We Turn Private Boat Owners into Private Boat Captains
Vincent Pica Chief of Staff, First District, Southern Region (D1SR) United States Coast Guard Auxiliary
Your TV and EPIRB went digital – or Did They?
Back in 2006, we wrote about the value and use of the Emergency Radio Position Indicating Beacon – EPIRB (see SSP, “EPIRBs, PPIRBs GPIRBs – What?” 11/29/06).The article was all about how price was coming down so survivability was going up.The key now is whether someone will hear you.On 1/28/09, we wrote that your TV and EPIRB were going digital (see SSP, “Your TV Has Gone Digital - So Has Your EPIRB!” 1/28/09.)But did they…?This column is about that.
TV Delayed Till June
The original deadline for conversion of all US TVs to digital reception was February 17, 2009.That date was set almost a decade ago. However survey company Nielsen Co estimated that over six million households are still without digital cutover boxes. Those affected are mostly poor and rural households who do not have cable or satellite subscriptions.So, the Congress voted to delay the conversion until June 12, 2009.Sounds trivial – except that it will cost the taxpayers over $650mm in delayed revenues.But, with that said, we’re in this together… What’s with the EPIRBs then? True to form and the schedule, on February 1, 2009, the satellite rescue system maintained by COSPAS-SARSAT on a global basis simply stopped listening to the 121.5 MHz EPIRB signal.This was a great day for rescue teams.As you saw here on 1/28/09, “…the number of false alerts with digital beacons is significantly lower than analog beacons.The digital nature allows the satellite’s technology to distinguish between a radio beacon and some other transmitter on the same frequency.In the analog days, only about one in five alerts actually ended up coming from a beacon – rather than from ATMs, pizza ovens and stadium scoreboards.This high rate of false alarms lowered responsiveness (“cry wolf” effect), took resources away from real emergencies (since crews had to be dispatched to find out if the alarm was real or not), was very expensive and put the lives of responders at risk needlessly.Can you imagine what the fire department would do if 80% of the in-coming fire alarms were false…?” So, what’s the beef?At times, plenty – and you need to be aware when, where and how…
No Digital Position?No Digital Positioning!
Well, unless your EPIRB is a “GPIRB” (see SSP, “EPIRBs, PPIRBs GPIRBs – What?” 11/29/06) or has been tied into your on-board GPS, it can’t send the digital coordinates of where you are.It sends the same analog signal as the 121.5 MHz devices did for triangulation by ground personnel and technology.Yup.That’s the deal.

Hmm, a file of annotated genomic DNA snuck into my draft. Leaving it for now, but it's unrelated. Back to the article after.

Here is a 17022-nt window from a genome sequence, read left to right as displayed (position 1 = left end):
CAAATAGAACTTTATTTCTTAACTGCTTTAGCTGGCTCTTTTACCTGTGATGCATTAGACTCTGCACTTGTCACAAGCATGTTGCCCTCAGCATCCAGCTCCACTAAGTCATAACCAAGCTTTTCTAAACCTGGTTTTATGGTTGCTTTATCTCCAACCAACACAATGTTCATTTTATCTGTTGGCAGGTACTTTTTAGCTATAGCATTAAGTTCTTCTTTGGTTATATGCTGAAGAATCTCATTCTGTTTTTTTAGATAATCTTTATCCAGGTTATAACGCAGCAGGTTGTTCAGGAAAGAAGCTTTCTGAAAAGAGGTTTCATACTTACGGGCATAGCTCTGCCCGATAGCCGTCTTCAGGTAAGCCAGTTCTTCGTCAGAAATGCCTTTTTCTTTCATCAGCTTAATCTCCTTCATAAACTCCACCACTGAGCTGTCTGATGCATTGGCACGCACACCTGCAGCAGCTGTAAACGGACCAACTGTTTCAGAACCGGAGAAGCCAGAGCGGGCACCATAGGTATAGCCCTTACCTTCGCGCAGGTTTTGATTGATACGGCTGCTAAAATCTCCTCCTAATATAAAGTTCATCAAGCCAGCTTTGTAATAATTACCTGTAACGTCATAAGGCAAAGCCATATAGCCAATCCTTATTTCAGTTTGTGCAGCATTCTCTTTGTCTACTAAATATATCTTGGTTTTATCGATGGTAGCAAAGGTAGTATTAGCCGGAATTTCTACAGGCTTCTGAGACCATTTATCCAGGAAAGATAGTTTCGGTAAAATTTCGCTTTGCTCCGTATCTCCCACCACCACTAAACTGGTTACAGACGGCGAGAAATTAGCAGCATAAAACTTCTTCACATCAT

image provided courtesy of COSPAS-SARSAT
What is different is this.If you look at the diagram of the COSPAS-SARSAT satellite system, you’ll see two different types.There are those in low Earth rotations – LEOSAR satellites (around +/-525 miles above the Earth (yeah, that’s low)) and those that are in very high altitudes and as such are “geo-stationary” – GEOSAR satellites (about 40x’s higher – 22,000 miles above the surface orbiting at the same speed as the Earth so they appear to be stationary.)As you might figure, the LEOSARs just can’t see as much of the Earth’s surface at the GEOSARs do.But the 121.5 MHz device signals couldn’t make it 22,000 miles to the GEOSARs – but the 406 devices can.And from 22,000 miles up, you can see just about everything on Earth but the Polar Regions.From 70o North to 70o South, those GEOSARs will see you, or rather “hear” you, when your EPIRB sends a signal.So far, so good.But if the GEOSARs don’t see the digital GPS location, they do exactly – nothing!The LEOSARs take over and, while the 406 MHz signal gives the LEOSARs a much more precise fix (3 miles vs 12 miles), there is no digital position embedded in the signal so the LEOSARs, working with one or more of the Local User Terminals around the world (operated by governments and their Search and Rescue arms), use very complex mathematics and “Doppler Shift” technology to figure out where you are (or were, by the time the data gets to SAR forces – bear in mind that it could take 40 minutes for the processing and analysis to get to somebody relevant.) So, hook your EPIRB into your boats GPS and you’re good to go.Right?Well, yes, as long as you don’t actually have to go – as in abandoning ship.Then, you unhook the EPIRB from your GPS and take it with you.Your GPS, and its digital positioning data, go to the bottom and you go in the rescue pod or dinghy.You just went from digital to analog… As you read here in that 11/26/06 article, prices keep coming down and GPIRBs are certainly the most expensive versions.As CPO Mario Vittone, ASTC USCG, pointed out in a column that he wrote, inspiring this one, here’s the math:
406 EPRIBS are four times more accurate than the 121.5 EPIRBS were.
406 EPIRBS with on board GPS are two-hundred times more accurate.
The cost differential is but $100-$200.Worth your life, Bunky?
BTW, if you are interested in being part of USCG Forces, email me at JoinUSCGAux@aol.comor go direct to the D1SR Human Resources department, who are in charge of new members matters, at DSO-HR and we will help you “get in this thing…”
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